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Training for Warriors:
The Ultimate Mixed Martial Arts Workout
by Martin Rooney
(Discounted Paperback from Amazon)
. "Redbelt"

In Jiu-Jitsu and related martial arts, when you achieve black belt status you've acquired the brass ring of the sport and the discipline. You can continue to improve to the fifth degree of black belt as you improve in competitive mastery, but there's no higher belt designation to aspire to. Except one. The red belt. And, there's only one in the world, currently held by an aged but eminent Japanese great grand master (according to the film--it's a little more complicated in reality, varying by school). The honor is so singular that few black belts even think about it.

Fight promoters, however, have no compunctions about using the red belt as a symbol and stimulus for their commercial bottom line, which rises up from a sinkhole of ethics and morals. This is where fixed fights are just the way to keep the crowds tantalized and their personal pockets filled to the brim.

These high-stakes operators use a gimmick to control the outcome of the fights they stage. In their uncontrolled environment of mixed martial arts, each fighter must pull one of three round stones hidden in a bowl. The stones come in white or black. Choose a white one and you fight with no handicap, or restraint. A black one means you fight with one or both hands tied, or worse.

Mike Terry (Chiwetel Ejiofor) is an example of an expert whose self-defense studio is devoted as much to his mixture of jiu-kitsu, wrestling, boxing and kickboxing as to the honor and code of the Samurai who, in their early history, set the standard for rules of conduct among fighters. So removed is he from the world of fight commercialization that his clients are few and the business is hanging on by a thread. He can barely make the rent, as his wife and business manager Sondra (luscious Brazilian beauty Alice Braga, niece of Sonya) repeatedly makes clear.

An unfortunate and bizarre set of circumstances makes the point even clearer. Terry's favorite student, Joe Ryan, (Max Martini) a cop, is close to receiving his black belt. What's about to happen will win anyone's contest for the use of coincidence in plot construction. After a session, Ryan gets dressed, down to his gun on a chest harness. Terry, seeing the straps, causes Ryan to remove the gun and place it on a table for a little demonstration of the strap's increase in vulnerability.

While this impromptu lesson is taking place, Laura Black, (Emily Mortimer) a stranger, a lawyer by profession, desperately in need of medications after the drug store closes, scrapes the side of a small truck and enters Terry's studio to find the owner. There's a scuffle when she defends what she thinks is a molestation, and she winds up grabbing the gun and firing it. The bullet goes wild and smashes out the front window, and Terry must now choose between making the rent and buying a new window. On the way to resolving the situations of his central character, Mamet's direction is nothing if not unpredictable. In the course of events, Terry's skills come to the attention of Chet Frank, (a fine role switch for Tim Allen) a famous actor being accosted in a bar. This gets him involved with unscrupulous players who inhabit the self-interested worlds of movie deal-making and fight promotion. What develops thence makes Terry's money worries trivial and puts every code of conduct that the dojo master lives by to the test. Which is the point.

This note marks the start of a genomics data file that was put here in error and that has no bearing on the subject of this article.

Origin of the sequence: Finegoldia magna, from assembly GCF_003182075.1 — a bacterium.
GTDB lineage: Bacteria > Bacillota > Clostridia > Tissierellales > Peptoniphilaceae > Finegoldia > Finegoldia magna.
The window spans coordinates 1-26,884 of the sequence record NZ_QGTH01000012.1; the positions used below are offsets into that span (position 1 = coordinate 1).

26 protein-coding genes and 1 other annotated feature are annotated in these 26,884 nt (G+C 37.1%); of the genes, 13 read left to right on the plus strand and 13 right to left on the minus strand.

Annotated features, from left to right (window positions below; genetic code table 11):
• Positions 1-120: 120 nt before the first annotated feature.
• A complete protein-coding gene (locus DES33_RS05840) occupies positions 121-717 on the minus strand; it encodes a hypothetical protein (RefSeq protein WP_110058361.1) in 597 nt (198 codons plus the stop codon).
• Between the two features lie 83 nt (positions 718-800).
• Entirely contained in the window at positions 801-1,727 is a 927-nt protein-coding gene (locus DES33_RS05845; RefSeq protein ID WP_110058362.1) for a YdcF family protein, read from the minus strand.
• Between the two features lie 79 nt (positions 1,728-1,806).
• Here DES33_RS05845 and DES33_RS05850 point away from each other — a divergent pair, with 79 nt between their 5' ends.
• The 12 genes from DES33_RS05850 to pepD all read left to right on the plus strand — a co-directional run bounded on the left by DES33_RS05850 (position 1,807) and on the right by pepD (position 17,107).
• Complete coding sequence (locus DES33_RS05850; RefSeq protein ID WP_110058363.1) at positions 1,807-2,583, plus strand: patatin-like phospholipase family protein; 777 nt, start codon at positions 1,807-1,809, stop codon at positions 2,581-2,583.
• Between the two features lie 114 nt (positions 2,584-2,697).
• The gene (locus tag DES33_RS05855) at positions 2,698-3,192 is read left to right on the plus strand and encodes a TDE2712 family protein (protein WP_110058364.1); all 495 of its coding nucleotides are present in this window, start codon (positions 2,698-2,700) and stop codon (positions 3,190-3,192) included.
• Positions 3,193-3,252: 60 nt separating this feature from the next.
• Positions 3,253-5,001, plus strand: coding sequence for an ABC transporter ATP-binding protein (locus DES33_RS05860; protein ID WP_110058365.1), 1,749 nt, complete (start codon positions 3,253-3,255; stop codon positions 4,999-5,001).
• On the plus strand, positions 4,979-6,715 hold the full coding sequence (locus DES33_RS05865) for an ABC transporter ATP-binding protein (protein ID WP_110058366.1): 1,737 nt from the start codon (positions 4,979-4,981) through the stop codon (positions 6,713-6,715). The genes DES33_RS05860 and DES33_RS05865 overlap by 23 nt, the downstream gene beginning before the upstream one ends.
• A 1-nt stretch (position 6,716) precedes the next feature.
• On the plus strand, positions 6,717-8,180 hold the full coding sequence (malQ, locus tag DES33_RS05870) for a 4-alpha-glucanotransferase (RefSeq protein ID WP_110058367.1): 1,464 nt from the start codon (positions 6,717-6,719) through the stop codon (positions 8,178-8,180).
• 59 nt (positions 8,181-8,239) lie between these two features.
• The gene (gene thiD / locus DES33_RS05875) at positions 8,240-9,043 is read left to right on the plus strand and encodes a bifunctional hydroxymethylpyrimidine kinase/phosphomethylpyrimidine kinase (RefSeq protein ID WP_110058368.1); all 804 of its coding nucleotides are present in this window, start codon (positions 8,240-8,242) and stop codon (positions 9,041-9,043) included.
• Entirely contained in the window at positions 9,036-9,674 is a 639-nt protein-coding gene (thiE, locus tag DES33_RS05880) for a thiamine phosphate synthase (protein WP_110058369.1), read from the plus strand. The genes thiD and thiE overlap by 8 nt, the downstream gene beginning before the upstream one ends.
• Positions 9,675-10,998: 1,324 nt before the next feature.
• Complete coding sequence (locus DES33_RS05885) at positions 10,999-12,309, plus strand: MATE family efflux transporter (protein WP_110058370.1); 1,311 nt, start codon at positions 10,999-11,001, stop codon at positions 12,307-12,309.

The choices are unique, the sheer number of characters is overpowering, the style is consistently Mamet, which we've seen before in such morality pieces as "State and Main," "The Winslow Boy," and "The Spanish Prisoner". Of all of them, this may be considered his most concentrated and personal, if not his best.

The personal aspect is finely chiseled out of the raw material of decency by Ejiofor who, for my money, delivers his best work since "Dirty Pretty Things." But that reaction may only be because he plays such an exemplary man, a beacon of being true to himself in a mercenary, corrupting world. But, it's also because it's the actor stripped of character overlays to make him exotic, ("Red Dust," "Children of Men") a colorful artiste ("Kinky Boots") or oh so hip ("Love Actually"). One thing he makes abundantly clear: the solidity of his performing art.

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A lot of what may be criticised here is also part of the film's strengths and virtues. As the central character makes his way along his circuitous path, the surprise importance of characters (to the story and its outcome) that flow in without a prior set up or expectation is both a diffusion of dramatic focus and a device that keeps the story fresh.

All of which really doesn't add up to a perfect film, but Mamet's taste for character integrity keeps you cheering for the moral figure who leads us to redemption, despite the coincidences and the cliche'-avoidance maneuvers that get him there.

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                                      ~~  Jules Brenner  



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